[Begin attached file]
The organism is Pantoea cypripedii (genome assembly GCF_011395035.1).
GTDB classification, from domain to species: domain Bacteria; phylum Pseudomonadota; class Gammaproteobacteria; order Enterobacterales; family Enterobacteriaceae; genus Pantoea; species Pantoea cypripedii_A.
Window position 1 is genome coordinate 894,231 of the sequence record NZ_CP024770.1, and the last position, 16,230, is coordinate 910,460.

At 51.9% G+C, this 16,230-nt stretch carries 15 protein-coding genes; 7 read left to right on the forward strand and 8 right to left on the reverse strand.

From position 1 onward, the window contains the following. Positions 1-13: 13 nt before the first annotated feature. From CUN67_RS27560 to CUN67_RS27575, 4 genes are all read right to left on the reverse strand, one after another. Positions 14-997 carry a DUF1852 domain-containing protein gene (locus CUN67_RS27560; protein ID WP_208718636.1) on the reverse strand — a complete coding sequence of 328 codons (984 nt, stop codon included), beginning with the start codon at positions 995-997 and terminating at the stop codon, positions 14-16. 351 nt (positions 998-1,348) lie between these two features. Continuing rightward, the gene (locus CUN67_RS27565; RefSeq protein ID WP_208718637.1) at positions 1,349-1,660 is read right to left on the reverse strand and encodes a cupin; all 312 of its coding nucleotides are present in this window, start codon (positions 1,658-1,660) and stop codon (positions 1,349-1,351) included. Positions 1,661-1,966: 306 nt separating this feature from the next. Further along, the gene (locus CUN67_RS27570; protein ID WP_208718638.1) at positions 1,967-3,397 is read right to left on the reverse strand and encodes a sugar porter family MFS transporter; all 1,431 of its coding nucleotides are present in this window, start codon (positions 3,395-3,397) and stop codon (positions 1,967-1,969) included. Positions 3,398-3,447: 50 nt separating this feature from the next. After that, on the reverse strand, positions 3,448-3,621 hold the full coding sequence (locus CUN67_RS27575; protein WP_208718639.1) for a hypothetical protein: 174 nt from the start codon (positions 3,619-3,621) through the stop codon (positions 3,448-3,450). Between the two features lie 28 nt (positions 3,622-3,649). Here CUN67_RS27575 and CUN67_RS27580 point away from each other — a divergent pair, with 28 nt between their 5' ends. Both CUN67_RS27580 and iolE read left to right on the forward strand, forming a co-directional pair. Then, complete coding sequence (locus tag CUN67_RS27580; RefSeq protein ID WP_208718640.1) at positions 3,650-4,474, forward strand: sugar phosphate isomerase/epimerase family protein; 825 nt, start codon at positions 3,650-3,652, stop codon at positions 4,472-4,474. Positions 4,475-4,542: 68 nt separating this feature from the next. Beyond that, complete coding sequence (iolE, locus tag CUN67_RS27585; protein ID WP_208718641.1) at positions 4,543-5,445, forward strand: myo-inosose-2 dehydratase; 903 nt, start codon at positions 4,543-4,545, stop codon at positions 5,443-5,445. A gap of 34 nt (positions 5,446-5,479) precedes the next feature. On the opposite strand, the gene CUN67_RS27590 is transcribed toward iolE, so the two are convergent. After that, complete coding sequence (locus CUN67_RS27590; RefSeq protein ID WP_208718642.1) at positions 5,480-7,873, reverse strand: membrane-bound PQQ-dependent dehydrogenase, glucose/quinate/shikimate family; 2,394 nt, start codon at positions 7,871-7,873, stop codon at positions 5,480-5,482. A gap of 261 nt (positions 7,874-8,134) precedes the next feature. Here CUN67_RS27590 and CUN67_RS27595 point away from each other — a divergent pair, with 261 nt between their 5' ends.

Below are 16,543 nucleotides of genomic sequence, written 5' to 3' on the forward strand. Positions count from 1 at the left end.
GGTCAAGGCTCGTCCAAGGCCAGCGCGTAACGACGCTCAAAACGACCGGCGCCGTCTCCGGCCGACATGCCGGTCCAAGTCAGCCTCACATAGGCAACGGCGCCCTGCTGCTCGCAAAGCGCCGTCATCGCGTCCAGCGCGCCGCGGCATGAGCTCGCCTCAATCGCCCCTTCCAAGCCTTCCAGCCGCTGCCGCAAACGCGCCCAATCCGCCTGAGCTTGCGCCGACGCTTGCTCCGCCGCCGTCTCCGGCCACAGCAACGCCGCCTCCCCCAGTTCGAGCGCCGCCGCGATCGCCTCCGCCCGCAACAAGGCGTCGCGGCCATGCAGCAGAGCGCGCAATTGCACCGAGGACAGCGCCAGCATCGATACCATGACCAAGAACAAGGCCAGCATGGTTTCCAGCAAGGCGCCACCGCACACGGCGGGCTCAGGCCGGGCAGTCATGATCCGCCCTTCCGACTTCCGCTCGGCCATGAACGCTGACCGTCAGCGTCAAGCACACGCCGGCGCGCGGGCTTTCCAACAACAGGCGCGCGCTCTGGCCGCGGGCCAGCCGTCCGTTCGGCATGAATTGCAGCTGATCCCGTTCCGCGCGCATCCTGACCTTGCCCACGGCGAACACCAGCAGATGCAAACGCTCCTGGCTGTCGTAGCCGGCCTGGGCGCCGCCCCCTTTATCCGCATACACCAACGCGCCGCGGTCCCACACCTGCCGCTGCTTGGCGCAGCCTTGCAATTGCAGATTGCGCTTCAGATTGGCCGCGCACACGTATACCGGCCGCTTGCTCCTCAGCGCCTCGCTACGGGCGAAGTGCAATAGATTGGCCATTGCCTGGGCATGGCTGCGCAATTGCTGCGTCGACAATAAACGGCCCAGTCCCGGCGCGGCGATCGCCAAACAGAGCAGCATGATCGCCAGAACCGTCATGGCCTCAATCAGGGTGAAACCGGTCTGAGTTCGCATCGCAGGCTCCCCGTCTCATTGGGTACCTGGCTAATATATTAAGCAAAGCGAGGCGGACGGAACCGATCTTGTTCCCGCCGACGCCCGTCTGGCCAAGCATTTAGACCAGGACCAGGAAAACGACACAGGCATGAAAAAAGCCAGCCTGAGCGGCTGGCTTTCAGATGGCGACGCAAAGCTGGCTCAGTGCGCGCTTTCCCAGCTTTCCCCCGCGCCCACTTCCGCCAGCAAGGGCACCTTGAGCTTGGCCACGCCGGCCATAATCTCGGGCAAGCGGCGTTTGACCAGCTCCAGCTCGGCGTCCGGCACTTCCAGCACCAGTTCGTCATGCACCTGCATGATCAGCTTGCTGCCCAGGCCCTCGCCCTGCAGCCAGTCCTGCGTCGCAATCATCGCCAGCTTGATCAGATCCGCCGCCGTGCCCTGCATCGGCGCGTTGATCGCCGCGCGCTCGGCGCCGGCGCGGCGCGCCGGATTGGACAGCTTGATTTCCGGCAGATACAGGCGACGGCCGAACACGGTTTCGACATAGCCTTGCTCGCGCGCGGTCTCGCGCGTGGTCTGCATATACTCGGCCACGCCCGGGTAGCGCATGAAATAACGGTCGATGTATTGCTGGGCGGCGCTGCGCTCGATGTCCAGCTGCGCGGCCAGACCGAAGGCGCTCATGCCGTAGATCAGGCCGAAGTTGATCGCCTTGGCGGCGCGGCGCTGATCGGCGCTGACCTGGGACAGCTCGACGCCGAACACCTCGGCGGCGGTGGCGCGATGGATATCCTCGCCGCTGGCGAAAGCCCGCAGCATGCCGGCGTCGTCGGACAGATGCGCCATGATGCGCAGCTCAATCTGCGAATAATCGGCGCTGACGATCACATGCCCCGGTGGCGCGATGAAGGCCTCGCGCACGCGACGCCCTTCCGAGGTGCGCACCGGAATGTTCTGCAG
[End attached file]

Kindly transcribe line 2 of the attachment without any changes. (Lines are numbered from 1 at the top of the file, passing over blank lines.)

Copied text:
GTDB classification, from domain to species: domain Bacteria; phylum Pseudomonadota; class Gammaproteobacteria; order Enterobacterales; family Enterobacteriaceae; genus Pantoea; species Pantoea cypripedii_A.